By Crystal Chung @crystalkchung

POLE dancers show off their AQUA-batic skills as they run through their routines underwater

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Videographer / director: Brett Stanley
Producer: Crystal Chung, Nick Johnson
Editor: Sonia Estal

Brett wanted to capture pole dancing as a beautiful sport not just an erotic performance

Professional photographer Brett Stanley, 40, set out to capture the grace of the dancers' moves when taken out of the context of a strip club.

The elegant images feature a mixture of amateur pole dancers and novices keen on grappling with the logistical challenges of pole dancing underwater.  

The models used for the shoot are a mix of amateur performers and private people who loved the idea of the underwater shoot

Brett, who is based in Los Angeles, said: “Whilst working as a professional photographer I had been photographing dancers and aerialists and I started to wonder how beautiful it would look to shoot this underwater.

He said: “I asked a friend, who is also an amazing aerialist using chains, if she would work with me on a test. 

Shot over a few months, Brett worked with the dancers to create the series, teaching them how to hold their breath underwater

"Whilst the results were amazing, we did run in to a few problems so it was a massive learning experience. 

“I then expanded the idea to pole dancers, as a way of showing it as a beautiful sport, not just an erotic performance.”

One of the dancers, April Stanley, 42, from San Diego agreed to take part in the shoot for that reason.

She said: “I do it because I want to get rid of that stigma that everybody has about pole dancing that it’s from clubs and all that. I love it because it’s beautiful and athletic and artistic.”

Brett also collaborates with the dancers on which poses look the best
The Los Angeles based snapper wanted to showcase how difficult it is to pole dance underwater

The pole dancers were a mix of amateurs and professionals. April is an account executive who teaches pole dancing in the evening.

She said: “I’m a water baby: I’m a surfer, I love the ocean and I also pole dance so why not combine these two loves together?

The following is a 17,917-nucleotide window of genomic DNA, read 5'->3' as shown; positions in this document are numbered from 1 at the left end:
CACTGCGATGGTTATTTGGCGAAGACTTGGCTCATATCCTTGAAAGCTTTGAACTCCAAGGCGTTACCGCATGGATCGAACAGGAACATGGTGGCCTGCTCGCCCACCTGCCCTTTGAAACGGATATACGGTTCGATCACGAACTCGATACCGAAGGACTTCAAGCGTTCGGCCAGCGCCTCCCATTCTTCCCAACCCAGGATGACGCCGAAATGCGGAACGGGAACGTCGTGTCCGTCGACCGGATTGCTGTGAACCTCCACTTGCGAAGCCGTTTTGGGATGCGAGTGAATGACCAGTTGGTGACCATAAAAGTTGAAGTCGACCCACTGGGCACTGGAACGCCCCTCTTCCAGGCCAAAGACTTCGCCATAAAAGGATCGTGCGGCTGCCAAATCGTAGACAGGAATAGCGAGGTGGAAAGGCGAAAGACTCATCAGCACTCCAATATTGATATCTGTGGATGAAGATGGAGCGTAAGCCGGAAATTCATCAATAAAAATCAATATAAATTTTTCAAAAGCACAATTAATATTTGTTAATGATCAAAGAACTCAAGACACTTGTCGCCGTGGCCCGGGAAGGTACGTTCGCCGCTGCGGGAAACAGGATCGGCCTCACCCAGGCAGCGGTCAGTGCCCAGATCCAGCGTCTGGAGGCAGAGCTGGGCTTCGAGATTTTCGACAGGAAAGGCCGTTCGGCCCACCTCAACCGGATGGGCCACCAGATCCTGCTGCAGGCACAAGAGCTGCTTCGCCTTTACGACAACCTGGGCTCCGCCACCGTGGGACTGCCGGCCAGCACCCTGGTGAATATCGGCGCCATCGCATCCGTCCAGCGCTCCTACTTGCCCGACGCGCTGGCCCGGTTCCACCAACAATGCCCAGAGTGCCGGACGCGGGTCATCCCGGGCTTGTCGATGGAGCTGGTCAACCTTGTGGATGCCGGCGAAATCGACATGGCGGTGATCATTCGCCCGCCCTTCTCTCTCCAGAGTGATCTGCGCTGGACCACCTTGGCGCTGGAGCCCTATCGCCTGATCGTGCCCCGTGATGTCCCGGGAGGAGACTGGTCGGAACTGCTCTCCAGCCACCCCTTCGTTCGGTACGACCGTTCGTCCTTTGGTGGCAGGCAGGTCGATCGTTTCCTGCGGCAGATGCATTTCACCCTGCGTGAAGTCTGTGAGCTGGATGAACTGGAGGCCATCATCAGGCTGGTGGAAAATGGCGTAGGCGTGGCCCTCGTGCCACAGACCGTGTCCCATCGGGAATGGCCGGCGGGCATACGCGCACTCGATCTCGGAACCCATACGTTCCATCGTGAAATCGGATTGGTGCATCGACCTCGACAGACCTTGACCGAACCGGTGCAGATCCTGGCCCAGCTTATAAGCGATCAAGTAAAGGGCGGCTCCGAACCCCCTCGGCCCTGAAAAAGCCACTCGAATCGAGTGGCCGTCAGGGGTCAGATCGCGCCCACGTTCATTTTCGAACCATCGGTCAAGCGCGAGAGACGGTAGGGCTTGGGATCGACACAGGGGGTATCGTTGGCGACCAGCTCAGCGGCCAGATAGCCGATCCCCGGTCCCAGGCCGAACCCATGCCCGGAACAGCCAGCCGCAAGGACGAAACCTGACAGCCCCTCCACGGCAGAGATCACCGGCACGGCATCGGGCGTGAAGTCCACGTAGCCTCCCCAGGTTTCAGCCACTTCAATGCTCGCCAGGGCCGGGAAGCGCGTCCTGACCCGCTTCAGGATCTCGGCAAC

Not all of the dancers were keen swimmers though.

Stanley said: "Everything is much more difficult under the water, from communication to lighting, it's just harder"

Brett said: "A few of the dancers couldn't even swim, so I was really in awe of their dedication.”

Professional pole dancer Anastasia Skukhtorova, from Moscow, admits she was afraid of the water but thought the project was too beautiful to turn down.

She said: “I didn’t swim for many, many years and I’m really afraid of the water but I wanted to do this shoot because the pictures I’d seen before were so beautiful.”

A typical shoot lasts around an hour per model, although Brett's record for the longest time spent in the water is 10 hours

‘The most difficult thing about pole dancing underwater is definitely that you can’t breathe! You need to hold your breath when you go under the water to make all these poses.”

“But under the water it’s much easier to do all the tricks. When you’re out of the water you need to be really strong but under the water it holds you and helps you.”

Brett said: "A few of the dancers couldn't even swim, so I was in awe of their dedication"
The photoshoot takes three times as long to get the shots than a dry shoot would

Australia-born Brett has been diving since he was sixteen-years-old and as he got older he decided to merge his two hobbies together.

“I wanted to take my cinematic style and see if it would work under the water and it did - I was hooked,” he added.

Shot over a few months, Brett worked with the dancers to create the series, teaching them how to hold their breath under the water and collaborating on which poses worked best.

The models and the photographer don't use any scuba gear, instead shooting for one breath and coming up for air

He said: “I stay under the water as long as the model can.

"We don't use any breathing apparatus like scuba gear as I find it more cumbersome than just free diving, so we shoot for one breath and then come up and talk about what we need to change or do better.

“I can hold my breath for over sixty seconds generally, which is usually long enough to get the shots, but I did have three amazing models from Japan who could stay down for three times that long. I tried to keep up and it nearly killed me!

“A typical shoot lasts around an hour per model, although my record for the longest time spent in the water is 10 hours non-stop.”

To see more of Brett’s incredible photography, visit his website at: www.underwater-photographer.com